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February 8, 2008

Fall of 2007, James Crow’s Story provided by his Oroville nephew, Eric L. Zancanella Lieutenant Colonel (Ret) Transportation Corps, U. S. Army Reserves

James Crow’s story continued:
Mid September 1950 the 1st Marine Division landed behind enemy lines at Inchon to counter-invade territory captured by North Korea. The next day U.S. Marines took the city of Inchon, followed by the ROK Marines fighting mop-up action. The 1st Marine Division then moved south to retake Seoul, South Korea’s capitol, from the enemy. These two operations helped break up the North Korean invasion, and sent the over-extended North Korean forces fighting a retreat towards their own country. During the Inchon-Seoul operation, medical units of the 1st Division cared for 2,844 casualties from 15 September to 07 October 1950. James Crow probably arrived during the Seoul operation, or just in time for the upcoming landing at Wonsan.

The Seoul operation concluded, the 1st Marine Division was withdrawn to prepare for a landing to help take Wonsan, the principal seaport on North Korea’s east coast, but the enemy fell back from the advancing South Koreans before the landing took place. The 1st Division landed anyway 26 October 1950, and Marine elements were trucked northward in early November to the Hamhung-Hungnam area of North Korea. Here, as in most operations, the military dealt constantly with fleeing civilian refugees on the main supply routes. In the outlying hills around Wonsan were remains of three North Korean divisions still willing to fight. These remnants initiated attacks against a battalion of the 1st U.S. Marine Regiment at Kojo, south of Wonsan, on 27 October. Several USMC units, including Colonel Lewis "Chesty" Puller's 1st Marine Regiment, and James Crow’s ROK Marines, were temporarily assigned the mission 28 October 1950 to maintain security of the Main Supply Route in the Kosong-Wonsan area.

Major units of the U.N. Command were now moving northward up the Korean peninsula to defeat Communist forces and reunite the two Koreas. The U.S. Eighth Army maneuvered up the west side of the peninsula, while the X Corps forces, including the main portion of the 1st Marine Division, continued up the east side.
(To be continued)

Oroville Mercury February 1953
Editorial by Dan L. Beebe
A Word For Secrecy When We’re Pitted Against the Reds in Battle Secrecy Helps.
The spectacle of a newspaperman, particularly the Mercury editor, speaking a word in favor of secrecy will be astonishing to many, but here goes. Secretary Dulles, when he went before the foreign relations subcommittee on far eastern affairs, refused to talk at all unless assured his testimony would be kept secret. There was quite an uproar on the part of certain senators, and reporters on the scene are making a fuss about it. Yet Dulles was right, in our opinion. President Eisenhower has pledged himself to take the initiative away from Stalin, and in this he is backed by Dulles. They are going to have an aggressive foreign policy, designed to keep Stalin and his bandit gang guessing. How can this be done if Dulles tells the plans to the senators and the senators tell the plans to the reporters and they are published? When it comes to our plans for Korea and Europe, the least said by government men the better for the present. It isn’t at all necessary that the members of the senate foreign relations committee be kept informed; certainly not if they cannot demonstrate that they can keep a secret. There is a vital reason behind this that will be appreciated by the parents of every young man in Korea or destined there. If we signal our punches in advance, then the enemy will be prepared to counter them and loss of life will be unnecessarily high.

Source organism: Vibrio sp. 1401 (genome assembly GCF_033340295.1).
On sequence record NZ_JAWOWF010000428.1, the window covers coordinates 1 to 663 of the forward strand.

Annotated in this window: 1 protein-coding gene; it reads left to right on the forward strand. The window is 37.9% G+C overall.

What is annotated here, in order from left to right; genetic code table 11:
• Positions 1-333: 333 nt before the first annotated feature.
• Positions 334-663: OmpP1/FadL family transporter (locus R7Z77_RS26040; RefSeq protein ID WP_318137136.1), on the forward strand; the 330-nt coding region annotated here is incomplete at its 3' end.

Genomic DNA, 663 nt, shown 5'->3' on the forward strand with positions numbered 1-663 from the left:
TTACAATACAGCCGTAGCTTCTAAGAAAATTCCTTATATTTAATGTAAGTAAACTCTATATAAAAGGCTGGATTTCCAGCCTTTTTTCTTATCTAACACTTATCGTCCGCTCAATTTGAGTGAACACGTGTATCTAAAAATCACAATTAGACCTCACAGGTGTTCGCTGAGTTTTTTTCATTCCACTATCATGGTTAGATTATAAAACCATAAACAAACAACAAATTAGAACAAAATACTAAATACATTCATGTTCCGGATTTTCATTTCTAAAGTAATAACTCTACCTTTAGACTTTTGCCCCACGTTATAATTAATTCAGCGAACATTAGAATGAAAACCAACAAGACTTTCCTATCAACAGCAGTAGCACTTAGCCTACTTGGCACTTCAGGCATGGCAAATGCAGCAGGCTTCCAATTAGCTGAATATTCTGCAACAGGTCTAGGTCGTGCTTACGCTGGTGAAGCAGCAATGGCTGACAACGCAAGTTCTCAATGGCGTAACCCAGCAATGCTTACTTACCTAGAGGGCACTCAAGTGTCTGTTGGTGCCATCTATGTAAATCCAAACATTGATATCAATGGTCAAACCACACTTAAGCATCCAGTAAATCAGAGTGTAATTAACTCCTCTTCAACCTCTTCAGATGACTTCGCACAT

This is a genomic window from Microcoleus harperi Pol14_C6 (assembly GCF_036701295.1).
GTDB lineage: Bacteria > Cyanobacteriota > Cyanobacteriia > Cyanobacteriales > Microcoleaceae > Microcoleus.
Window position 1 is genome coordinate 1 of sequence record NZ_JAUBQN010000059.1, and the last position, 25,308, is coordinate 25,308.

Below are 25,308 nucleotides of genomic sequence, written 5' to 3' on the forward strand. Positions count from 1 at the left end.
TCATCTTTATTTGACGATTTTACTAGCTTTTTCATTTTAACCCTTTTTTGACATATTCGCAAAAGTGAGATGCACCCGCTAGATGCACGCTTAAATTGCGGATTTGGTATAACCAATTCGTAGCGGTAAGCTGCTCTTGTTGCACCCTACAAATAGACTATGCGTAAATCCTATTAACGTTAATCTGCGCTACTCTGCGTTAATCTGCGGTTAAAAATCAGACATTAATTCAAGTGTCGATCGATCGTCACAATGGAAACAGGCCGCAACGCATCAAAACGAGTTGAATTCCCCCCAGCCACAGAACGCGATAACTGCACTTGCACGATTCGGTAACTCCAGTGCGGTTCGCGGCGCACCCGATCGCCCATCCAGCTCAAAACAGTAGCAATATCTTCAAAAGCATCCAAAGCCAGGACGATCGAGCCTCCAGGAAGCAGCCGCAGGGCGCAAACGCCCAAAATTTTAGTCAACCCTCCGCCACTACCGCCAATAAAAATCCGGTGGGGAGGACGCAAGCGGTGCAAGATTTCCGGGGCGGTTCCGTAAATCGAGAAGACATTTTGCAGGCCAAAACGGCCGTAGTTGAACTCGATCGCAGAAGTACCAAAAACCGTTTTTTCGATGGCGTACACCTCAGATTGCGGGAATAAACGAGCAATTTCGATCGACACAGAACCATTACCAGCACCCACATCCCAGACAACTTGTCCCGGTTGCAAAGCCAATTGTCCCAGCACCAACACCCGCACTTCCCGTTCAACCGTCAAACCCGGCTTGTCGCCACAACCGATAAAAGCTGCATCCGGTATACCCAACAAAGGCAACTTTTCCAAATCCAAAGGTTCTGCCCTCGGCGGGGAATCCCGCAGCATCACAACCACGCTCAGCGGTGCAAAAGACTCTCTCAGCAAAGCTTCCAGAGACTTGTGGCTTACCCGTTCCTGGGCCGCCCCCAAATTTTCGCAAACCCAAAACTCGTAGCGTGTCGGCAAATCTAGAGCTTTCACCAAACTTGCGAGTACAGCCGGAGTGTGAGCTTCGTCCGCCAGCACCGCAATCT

Honcut boy Enters Training In Texas Camp Wolters Tex.
Pvt. Beuford Lee Burns, son of Mr. and Mrs. Dewey Burns of Honcut Calif., has arrived at this infantry replacement training center to begin his basic training as an infantryman. He has been assigned to a battalion stressing rifle.

Stu’s Notes: Things are really coming together now on our Veterans Memorial. The Butte County Supervisors and staff are really working hard to get it all together. It has been a long time coming but the light is not dim anymore at the end of the tunnel. It’s bright. I know I’ve had my hopes up many times before but this is for real. In the past the City of Oroville and Feather River Recreation and Parks District have contributed State park and RDA funds and soon, when every body signs on the many dotted lines, the people of Butte County will have the property to build a Veterans Memorial that will be unbelievable and so long overdue. Hopefully the other communities of Butte County will come forward to help. A nice check recently came from the Community Foundation of Richvale.

Dan L. Beebe was an Editor ahead of his time, I have read a lot of his Editorials now and it amazes me how he looked into the future. In Vietnam it seems every thing we did or were going to do was on the nightly news. Some of the stuff people got away with would have been treasonous in WWI or WWII.